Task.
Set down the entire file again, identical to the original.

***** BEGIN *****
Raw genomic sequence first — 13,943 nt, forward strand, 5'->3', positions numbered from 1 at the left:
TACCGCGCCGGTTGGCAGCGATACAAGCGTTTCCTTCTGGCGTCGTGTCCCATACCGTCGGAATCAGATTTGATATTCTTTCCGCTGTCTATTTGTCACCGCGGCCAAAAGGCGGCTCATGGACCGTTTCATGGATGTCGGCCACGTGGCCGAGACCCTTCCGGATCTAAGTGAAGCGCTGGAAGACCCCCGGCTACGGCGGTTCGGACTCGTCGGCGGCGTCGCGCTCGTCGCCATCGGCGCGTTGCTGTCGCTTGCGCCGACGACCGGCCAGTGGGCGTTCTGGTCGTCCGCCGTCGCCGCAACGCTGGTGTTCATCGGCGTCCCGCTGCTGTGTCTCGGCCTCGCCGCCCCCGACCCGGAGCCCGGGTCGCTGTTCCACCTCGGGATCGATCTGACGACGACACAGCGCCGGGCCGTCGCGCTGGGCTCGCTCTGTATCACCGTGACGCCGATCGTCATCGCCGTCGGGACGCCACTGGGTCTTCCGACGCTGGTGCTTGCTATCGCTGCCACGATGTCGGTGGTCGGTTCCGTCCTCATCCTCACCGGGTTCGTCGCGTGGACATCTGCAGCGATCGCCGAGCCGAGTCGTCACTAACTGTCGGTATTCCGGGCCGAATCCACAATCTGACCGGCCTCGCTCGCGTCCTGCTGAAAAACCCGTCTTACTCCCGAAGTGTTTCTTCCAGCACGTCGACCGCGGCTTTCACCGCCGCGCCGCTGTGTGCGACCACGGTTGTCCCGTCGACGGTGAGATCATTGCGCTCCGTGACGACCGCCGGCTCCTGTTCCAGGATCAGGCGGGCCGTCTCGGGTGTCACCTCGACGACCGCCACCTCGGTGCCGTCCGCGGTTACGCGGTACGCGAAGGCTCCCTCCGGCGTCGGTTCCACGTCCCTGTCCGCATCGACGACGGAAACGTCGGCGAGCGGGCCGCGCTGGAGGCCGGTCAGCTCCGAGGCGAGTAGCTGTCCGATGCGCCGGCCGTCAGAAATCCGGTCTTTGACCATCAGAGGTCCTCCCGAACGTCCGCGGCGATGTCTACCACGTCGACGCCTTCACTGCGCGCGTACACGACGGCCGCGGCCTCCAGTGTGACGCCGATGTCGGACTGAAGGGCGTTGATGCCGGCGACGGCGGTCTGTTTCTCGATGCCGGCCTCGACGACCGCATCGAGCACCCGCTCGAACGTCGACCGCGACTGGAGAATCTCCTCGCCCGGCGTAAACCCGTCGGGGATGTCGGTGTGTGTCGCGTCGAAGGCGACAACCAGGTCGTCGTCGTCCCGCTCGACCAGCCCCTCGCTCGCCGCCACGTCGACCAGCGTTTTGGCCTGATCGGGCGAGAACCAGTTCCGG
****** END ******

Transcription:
Raw genomic sequence first — 13,943 nt, forward strand, 5'->3', positions numbered from 1 at the left:
TACCGCGCCGGTTGGCAGCGATACAAGCGTTTCCTTCTGGCGTCGTGTCCCATACCGTCGGAATCAGATTTGATATTCTTTCCGCTGTCTATTTGTCACCGCGGCCAAAAGGCGGCTCATGGACCGTTTCATGGATGTCGGCCACGTGGCCGAGACCCTTCCGGATCTAAGTGAAGCGCTGGAAGACCCCCGGCTACGGCGGTTCGGACTCGTCGGCGGCGTCGCGCTCGTCGCCATCGGCGCGTTGCTGTCGCTTGCGCCGACGACCGGCCAGTGGGCGTTCTGGTCGTCCGCCGTCGCCGCAACGCTGGTGTTCATCGGCGTCCCGCTGCTGTGTCTCGGCCTCGCCGCCCCCGACCCGGAGCCCGGGTCGCTGTTCCACCTCGGGATCGATCTGACGACGACACAGCGCCGGGCCGTCGCGCTGGGCTCGCTCTGTATCACCGTGACGCCGATCGTCATCGCCGTCGGGACGCCACTGGGTCTTCCGACGCTGGTGCTTGCTATCGCTGCCACGATGTCGGTGGTCGGTTCCGTCCTCATCCTCACCGGGTTCGTCGCGTGGACATCTGCAGCGATCGCCGAGCCGAGTCGTCACTAACTGTCGGTATTCCGGGCCGAATCCACAATCTGACCGGCCTCGCTCGCGTCCTGCTGAAAAACCCGTCTTACTCCCGAAGTGTTTCTTCCAGCACGTCGACCGCGGCTTTCACCGCCGCGCCGCTGTGTGCGACCACGGTTGTCCCGTCGACGGTGAGATCATTGCGCTCCGTGACGACCGCCGGCTCCTGTTCCAGGATCAGGCGGGCCGTCTCGGGTGTCACCTCGACGACCGCCACCTCGGTGCCGTCCGCGGTTACGCGGTACGCGAAGGCTCCCTCCGGCGTCGGTTCCACGTCCCTGTCCGCATCGACGACGGAAACGTCGGCGAGCGGGCCGCGCTGGAGGCCGGTCAGCTCCGAGGCGAGTAGCTGTCCGATGCGCCGGCCGTCAGAAATCCGGTCTTTGACCATCAGAGGTCCTCCCGAACGTCCGCGGCGATGTCTACCACGTCGACGCCTTCACTGCGCGCGTACACGACGGCCGCGGCCTCCAGTGTGACGCCGATGTCGGACTGAAGGGCGTTGATGCCGGCGACGGCGGTCTGTTTCTCGATGCCGGCCTCGACGACCGCATCGAGCACCCGCTCGAACGTCGACCGCGACTGGAGAATCTCCTCGCCCGGCGTAAACCCGTCGGGGATGTCGGTGTGTGTCGCGTCGAAGGCGACAACCAGGTCGTCGTCGTCCCGCTCGACCAGCCCCTCGCTCGCCGCCACGTCGACCAGCGTTTTGGCCTGATCGGGCGAGAACCAGTTCCGG